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A Disposition to Be Rich by Geoffrey C. Ward

A Disposition to Be Rich (2012)

by Geoffrey C. Ward

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The title is a great summary of this book. The swindler was Ferdinand Ward. The president swindled was Ulysses S. Grant. The crash came in 1884. Son of poor missionaries, Ward cared for nothing but money and lying was his method to obtain it. His plan was to marry a rich woman and use her money to further his schemes. Time and again he was found out before it was too late for the lady. Finally, it worked on one family; they married, to her family’s eternal regret. Shortly thereafter, her father died, and Ward got his hands on his wife’s portion of the inheritance and then his mother-in-law’s portion. With the help of a willing (at first) and then ignorant bank president, his little investment company made large profits for their investors. However, there were no investments. It was a Ponzi scheme to rake in more gullible investors. Finally, his bad checks brought down the bank, the banker, his own firm, and all the people who hadn’t gotten out in time, including Grant. As he admitted in his trial, he was robbing Peter to pay Paul. He got his wife to give him her family jewels in order to live a cushy life while in prison. When she died she left the dregs of her estate which hadn’t already been plundered to their son in trust. When he got out, he kidnapped his own son for the trust money. Ward was a despicable narcissist, ruining every life he touched.

The author is Ward’s great-grandson. He worked from letters and court transcripts and did a remarkable job of painting his forbear’s character with his own words. ( )
  countrylife | Jan 18, 2016 |
Geoffrey Ward wrote this book about his ancestor Ferdinand Ward, a thorough scoundrel, one of whose mayor claims to "fame" is that he caused U. S. Grant to lose all his fortune. It is a marvelously researched work, full of information about the times as well as the life of the subject. ( )
1 vote gbelik | Jul 16, 2013 |
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Family is what counts.
Everything else is a side-show.

-- F. Champion Ward
If you cannot get rid of the family skeleton,
you may as well make it dance.

-- George Bernard Shaw
For my grandfather, Clarence Ward,
my father, F. Champion Ward -- and
for my brother, Andrew, who might have
made a better story out of this material
but was kind enough not to try
First words
On the afternoon of August 8, 1885, the streets of Manhattan were given over to grief. (Prologue)
Shortly after dawn on March 20, 1837, at the end of a four-month voyage from Boston, the captain of the American merchant ship Saracen sighted the green Coromandel coast of South India and set his course northward along it, headed for the British port city of Madras.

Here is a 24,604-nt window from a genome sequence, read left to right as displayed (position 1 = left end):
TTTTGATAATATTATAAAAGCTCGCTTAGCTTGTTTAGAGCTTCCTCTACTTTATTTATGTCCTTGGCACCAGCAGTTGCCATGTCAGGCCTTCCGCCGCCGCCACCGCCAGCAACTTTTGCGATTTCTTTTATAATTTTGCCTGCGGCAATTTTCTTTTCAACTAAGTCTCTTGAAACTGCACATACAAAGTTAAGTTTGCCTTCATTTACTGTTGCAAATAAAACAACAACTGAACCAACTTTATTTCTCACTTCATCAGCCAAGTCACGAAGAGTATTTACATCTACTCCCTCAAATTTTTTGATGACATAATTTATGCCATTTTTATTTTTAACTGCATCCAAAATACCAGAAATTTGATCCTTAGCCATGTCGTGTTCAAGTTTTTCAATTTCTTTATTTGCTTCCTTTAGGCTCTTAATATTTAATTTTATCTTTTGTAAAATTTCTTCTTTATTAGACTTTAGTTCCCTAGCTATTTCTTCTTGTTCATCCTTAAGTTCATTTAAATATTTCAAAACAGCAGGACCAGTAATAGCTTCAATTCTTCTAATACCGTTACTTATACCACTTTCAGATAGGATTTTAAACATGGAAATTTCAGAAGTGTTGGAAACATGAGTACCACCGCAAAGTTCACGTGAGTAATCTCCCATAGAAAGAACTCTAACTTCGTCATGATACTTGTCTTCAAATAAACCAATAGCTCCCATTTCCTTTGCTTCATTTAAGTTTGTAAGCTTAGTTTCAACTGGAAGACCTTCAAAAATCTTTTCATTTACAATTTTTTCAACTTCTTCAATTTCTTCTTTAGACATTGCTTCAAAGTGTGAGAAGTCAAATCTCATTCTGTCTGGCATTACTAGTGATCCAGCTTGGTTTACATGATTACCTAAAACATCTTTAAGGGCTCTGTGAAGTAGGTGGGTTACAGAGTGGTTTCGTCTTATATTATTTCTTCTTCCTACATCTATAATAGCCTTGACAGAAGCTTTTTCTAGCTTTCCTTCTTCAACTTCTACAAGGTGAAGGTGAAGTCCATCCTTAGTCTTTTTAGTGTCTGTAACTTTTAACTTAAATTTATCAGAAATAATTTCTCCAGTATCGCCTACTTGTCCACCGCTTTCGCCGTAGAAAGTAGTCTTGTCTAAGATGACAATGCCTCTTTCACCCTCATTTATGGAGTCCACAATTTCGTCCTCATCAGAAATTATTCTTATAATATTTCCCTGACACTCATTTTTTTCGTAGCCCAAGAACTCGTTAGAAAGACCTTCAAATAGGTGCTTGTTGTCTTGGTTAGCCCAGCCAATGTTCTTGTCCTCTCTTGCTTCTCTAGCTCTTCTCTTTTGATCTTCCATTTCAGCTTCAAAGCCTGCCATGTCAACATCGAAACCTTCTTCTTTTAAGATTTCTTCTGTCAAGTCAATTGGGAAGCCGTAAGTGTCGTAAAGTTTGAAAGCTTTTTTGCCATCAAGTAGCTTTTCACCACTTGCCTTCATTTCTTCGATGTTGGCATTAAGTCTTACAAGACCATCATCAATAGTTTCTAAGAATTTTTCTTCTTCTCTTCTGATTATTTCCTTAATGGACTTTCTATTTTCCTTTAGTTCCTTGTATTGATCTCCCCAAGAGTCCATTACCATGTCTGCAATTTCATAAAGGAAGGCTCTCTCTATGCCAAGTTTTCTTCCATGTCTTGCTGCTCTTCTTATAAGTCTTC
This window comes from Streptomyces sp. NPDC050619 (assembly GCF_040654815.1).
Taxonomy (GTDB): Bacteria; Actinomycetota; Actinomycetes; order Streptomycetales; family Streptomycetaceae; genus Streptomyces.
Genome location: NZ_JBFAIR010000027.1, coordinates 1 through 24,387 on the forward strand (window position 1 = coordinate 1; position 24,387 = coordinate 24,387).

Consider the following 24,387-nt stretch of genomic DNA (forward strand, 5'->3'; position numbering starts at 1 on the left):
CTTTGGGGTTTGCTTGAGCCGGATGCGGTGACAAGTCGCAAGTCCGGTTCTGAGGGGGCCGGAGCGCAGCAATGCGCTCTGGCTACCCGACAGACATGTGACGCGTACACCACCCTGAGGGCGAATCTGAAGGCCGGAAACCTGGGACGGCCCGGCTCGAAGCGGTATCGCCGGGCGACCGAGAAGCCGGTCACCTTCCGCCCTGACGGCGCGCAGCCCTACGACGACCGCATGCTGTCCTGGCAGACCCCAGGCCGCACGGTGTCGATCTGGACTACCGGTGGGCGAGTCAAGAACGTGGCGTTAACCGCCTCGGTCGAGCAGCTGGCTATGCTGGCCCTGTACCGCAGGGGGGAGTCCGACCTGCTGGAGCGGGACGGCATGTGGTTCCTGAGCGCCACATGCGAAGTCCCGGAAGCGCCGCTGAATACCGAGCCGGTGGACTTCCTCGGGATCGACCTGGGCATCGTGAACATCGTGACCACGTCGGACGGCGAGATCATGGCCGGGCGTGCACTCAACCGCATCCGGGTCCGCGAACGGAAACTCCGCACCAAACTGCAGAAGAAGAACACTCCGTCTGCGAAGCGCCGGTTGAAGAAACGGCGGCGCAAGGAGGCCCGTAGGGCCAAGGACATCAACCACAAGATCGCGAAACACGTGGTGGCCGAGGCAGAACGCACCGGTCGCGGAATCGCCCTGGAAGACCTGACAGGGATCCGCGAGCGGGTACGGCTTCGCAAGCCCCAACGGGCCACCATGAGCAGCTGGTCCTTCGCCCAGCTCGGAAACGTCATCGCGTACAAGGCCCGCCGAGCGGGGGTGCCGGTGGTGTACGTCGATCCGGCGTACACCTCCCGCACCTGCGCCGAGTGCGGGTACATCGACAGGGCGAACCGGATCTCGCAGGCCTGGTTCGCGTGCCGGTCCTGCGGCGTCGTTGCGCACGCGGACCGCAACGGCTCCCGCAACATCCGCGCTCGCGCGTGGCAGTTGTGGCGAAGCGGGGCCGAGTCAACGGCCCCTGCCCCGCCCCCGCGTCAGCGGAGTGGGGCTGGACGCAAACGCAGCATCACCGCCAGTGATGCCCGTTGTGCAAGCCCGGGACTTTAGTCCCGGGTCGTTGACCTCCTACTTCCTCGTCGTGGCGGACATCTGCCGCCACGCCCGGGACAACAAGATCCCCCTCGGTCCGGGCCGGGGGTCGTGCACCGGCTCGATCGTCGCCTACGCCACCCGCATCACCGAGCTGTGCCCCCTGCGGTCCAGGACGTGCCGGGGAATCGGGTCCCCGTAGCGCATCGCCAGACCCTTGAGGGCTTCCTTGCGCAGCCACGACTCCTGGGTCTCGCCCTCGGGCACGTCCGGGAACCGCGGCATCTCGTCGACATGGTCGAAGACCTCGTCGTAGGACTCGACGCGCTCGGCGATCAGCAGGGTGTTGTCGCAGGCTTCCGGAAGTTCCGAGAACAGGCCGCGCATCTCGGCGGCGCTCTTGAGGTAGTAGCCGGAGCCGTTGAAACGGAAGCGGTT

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Prologue p.3
Part One: The Puritan
The Higher Calling p.9
Labouring in Hope p.34
Chastened and Sanctified p.56
Part Two: One of the Worst Boys
A Contest for Principle & Truth p.75
The Triumph of the Monster, "War" p.90
Suspected of Evil p.110
Part Three: The Young Napoleon of Finance
The Avaricious Spirit p.127
The Bonanza Man p.146
The Imaginary Business p.165
Tears of Grateful Joy p.187
The End Has Come p.203
Part Four: The Best Hated Man in the United States
A Magnificent and Audacious Swindle p.227
A Verdict at Last p.251
The Model Prisoner p.272
All That Loved Me Are in Heaven p.293
Part Five: The Loving Father
Driven to Desperation p.317
The Kidnapping p.333
Epilogue p.351

Acknowledgements p.363
Notes p.369
Bibliography p.389
Index p.401
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Amazon.com Product Description (ISBN 0679445307, Hardcover)

Ferdinand Ward was the greatest swindler of the Gilded Age. Through his unapologetic villainy, he bankrupted Ulysses S. Grant and ran roughshod over the entire world of finance. Now, his compelling, behind-the-scenes story is told—told by his great-grandson, award-winning historian Geoffrey C. Ward.
Ward was the Bernie Madoff of his day, a supposed genius at making big money fast on Wall Street who turned out to have been running a giant pyramid scheme—one that ultimately collapsed in one of the greatest financial scandals in American history. The son of a Protestant missionary and small-town pastor with secrets of his own to keep, Ward came to New York at twenty-one and in less than a decade, armed with charm, energy, and a total lack of conscience, made himself the business partner of the former president of the United States and was widely hailed as the “Young Napoleon of Finance.” In truth, he turned out to be a complete fraud, his entire life marked by dishonesty, cowardice, and contempt for anything but his own interests.
Drawing from thousands of family documents never before examined, Geoffrey C. Ward traces his great-grandfather’s rapid rise to riches and fame and his even more dizzying fall from grace. There are mistresses and mansions along the way; fast horses and crooked bankers and corrupt New York officials; courtroom confrontations and six years in Sing Sing; and Ferdinand’s desperate scheme to kidnap his own son to get his hands on the estate his late wife had left the boy. Here is a great story about a classic American con artist, told with boundless charm and dry wit by one of our finest historians.

(retrieved from Amazon Thu, 12 Mar 2015 18:17:08 -0400)

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Documents the story of Gilded Age con artist Ferdinand Ward, recounting how his large-scale pyramid operation and other sensational schemes triggered one of the greatest financial scandals in American history.

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